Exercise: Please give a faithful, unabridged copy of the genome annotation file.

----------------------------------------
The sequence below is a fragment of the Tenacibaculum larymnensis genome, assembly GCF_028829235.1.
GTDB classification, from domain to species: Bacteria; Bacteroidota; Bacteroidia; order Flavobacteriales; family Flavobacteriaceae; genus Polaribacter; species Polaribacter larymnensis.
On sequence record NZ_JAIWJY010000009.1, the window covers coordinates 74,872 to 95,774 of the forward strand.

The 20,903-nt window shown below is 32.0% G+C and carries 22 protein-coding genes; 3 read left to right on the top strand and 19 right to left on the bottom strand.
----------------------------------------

The sequence below is a fragment of the Tenacibaculum larymnensis genome, assembly GCF_028829235.1.
GTDB classification, from domain to species: Bacteria; Bacteroidota; Bacteroidia; order Flavobacteriales; family Flavobacteriaceae; genus Polaribacter; species Polaribacter larymnensis.
On sequence record NZ_JAIWJY010000009.1, the window covers coordinates 74,872 to 95,774 of the forward strand.

The 20,903-nt window shown below is 32.0% G+C and carries 22 protein-coding genes; 3 read left to right on the top strand and 19 right to left on the bottom strand.